The Girls Preparatory School is the largest independent secondary day school for girls in the country. Three highly respected public school teachers established the school in 1906. Tommie Duffy, a history and science specialist, Eula Jarnagin, a language teacher, and Grace McCallie, a mathematician, petitioned the Chattanooga School Board to allow girls to take college preparatory courses. When their initial attempts were rebuffed, the women took matters into their own hands.
The three women pooled three hundred dollars, bought used desks, and transformed McCallie's Oak Street house into a school for girls and a home for themselves. They hired Chloe Thompson to teach English and opened the school with forty-five students; their curriculum required daily physical activity as well as classroom studies.
After ten years at the Oak Street address, they moved to a larger building on Palmetto Street. Following the death of McCallie in 1918, Duffy and Jarnagin continued to guide the school until the mid-1940s, when GPS was turned over to a board of trustees, who acquired the present site in north Chattanooga. In 1991 GPS was designated a National School of Excellence.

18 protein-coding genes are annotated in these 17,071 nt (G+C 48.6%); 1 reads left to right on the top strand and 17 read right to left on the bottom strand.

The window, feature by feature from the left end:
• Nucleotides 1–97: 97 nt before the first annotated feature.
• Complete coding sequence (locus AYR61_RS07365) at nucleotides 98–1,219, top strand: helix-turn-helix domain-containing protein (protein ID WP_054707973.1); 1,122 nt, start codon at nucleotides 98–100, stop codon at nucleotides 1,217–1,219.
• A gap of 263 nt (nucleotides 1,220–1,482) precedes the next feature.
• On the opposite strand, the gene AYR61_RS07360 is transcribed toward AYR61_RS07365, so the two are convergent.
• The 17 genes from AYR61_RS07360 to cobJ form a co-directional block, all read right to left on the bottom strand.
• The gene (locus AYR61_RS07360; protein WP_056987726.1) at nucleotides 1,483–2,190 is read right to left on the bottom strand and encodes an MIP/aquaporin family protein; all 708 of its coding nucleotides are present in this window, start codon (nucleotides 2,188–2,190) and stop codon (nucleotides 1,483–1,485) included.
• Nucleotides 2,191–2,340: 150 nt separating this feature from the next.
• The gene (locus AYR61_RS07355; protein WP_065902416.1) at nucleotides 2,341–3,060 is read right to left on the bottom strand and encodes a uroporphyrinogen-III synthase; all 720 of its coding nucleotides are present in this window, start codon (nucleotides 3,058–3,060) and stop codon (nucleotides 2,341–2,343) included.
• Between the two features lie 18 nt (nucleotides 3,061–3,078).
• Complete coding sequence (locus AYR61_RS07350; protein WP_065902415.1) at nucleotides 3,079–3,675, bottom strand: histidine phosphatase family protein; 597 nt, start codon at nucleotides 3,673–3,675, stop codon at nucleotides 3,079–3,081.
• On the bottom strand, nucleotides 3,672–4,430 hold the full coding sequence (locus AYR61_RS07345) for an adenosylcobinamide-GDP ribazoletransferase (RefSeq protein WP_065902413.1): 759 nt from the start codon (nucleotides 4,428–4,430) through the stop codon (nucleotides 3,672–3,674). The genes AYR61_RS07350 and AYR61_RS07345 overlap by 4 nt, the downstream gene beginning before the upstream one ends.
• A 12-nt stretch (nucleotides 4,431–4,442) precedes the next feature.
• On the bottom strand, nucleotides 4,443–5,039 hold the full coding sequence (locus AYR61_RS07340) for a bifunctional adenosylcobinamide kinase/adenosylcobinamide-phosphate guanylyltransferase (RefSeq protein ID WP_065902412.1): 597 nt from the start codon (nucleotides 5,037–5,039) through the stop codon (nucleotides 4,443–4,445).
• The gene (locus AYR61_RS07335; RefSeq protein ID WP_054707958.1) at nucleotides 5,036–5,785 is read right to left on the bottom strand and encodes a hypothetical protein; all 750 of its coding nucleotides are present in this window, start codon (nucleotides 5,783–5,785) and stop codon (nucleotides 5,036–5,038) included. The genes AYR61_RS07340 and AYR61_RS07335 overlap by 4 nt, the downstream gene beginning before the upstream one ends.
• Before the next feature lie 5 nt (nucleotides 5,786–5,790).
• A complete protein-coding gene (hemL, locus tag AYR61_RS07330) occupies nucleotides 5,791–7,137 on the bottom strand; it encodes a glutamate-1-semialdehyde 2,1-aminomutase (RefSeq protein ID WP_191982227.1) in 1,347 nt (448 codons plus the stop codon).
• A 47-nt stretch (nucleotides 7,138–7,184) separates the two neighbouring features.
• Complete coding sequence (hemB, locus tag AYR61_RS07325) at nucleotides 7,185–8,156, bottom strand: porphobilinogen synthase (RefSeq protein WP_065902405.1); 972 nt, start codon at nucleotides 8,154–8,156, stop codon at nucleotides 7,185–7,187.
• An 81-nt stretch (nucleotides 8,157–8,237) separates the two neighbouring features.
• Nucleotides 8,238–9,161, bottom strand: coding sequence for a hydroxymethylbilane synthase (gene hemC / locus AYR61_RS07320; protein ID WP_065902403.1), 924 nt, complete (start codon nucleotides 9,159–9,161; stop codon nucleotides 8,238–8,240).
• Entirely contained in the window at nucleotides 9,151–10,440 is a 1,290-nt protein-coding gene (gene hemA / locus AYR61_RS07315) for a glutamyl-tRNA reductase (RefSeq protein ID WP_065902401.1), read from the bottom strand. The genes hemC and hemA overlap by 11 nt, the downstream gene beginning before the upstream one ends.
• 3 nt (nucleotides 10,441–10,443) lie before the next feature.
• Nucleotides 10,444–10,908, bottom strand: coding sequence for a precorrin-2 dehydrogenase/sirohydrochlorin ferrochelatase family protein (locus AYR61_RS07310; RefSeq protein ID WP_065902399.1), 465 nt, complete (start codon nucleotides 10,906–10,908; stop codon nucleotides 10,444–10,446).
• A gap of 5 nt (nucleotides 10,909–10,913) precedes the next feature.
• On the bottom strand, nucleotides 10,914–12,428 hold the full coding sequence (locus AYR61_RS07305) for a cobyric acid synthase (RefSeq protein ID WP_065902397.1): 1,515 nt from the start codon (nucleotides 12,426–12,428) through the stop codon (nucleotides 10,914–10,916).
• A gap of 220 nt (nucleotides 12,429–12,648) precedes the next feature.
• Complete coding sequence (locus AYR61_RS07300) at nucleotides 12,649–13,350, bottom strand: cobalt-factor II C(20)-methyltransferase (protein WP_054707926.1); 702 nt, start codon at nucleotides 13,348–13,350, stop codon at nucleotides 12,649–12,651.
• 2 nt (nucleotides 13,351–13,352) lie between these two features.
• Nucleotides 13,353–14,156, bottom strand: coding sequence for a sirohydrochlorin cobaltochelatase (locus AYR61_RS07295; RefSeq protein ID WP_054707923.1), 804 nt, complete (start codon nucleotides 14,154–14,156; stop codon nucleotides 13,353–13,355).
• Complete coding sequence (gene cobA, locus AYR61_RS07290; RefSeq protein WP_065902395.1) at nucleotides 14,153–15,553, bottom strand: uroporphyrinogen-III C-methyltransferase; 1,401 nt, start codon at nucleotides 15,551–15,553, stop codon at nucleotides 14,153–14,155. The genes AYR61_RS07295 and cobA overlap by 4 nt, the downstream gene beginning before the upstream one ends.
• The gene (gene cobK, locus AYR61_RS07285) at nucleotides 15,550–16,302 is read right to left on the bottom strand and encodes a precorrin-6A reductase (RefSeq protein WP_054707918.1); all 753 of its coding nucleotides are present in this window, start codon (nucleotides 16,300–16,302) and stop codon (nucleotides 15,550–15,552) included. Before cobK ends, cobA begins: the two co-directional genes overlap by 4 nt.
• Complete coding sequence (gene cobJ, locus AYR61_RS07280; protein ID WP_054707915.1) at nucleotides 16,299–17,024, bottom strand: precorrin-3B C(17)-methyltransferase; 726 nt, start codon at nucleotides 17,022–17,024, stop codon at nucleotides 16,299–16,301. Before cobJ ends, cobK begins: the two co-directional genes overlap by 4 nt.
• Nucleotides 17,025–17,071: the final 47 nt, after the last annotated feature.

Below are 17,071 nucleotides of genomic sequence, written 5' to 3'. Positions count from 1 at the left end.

Students no longer answer “present” to a daily roll call, memorize Bible verses, or recite the kings of England. They do take a full range of college preparatory courses, though, and 99 percent of graduates continue their studies at four-year colleges and universities. The “school walks” and basketball of early days have given way to thirteen varsity sports and frequent district, regional, and state championships. The yearbook, student newspaper, and May Day remain strong traditions and are supplemented by sixty other extracurricular activities.
The founders' original mission–to educate girls for “useful lives in their careers, homes, and communities by instilling a lifelong love of learning and the importance of honesty, integrity, and consideration for others”–remains the same.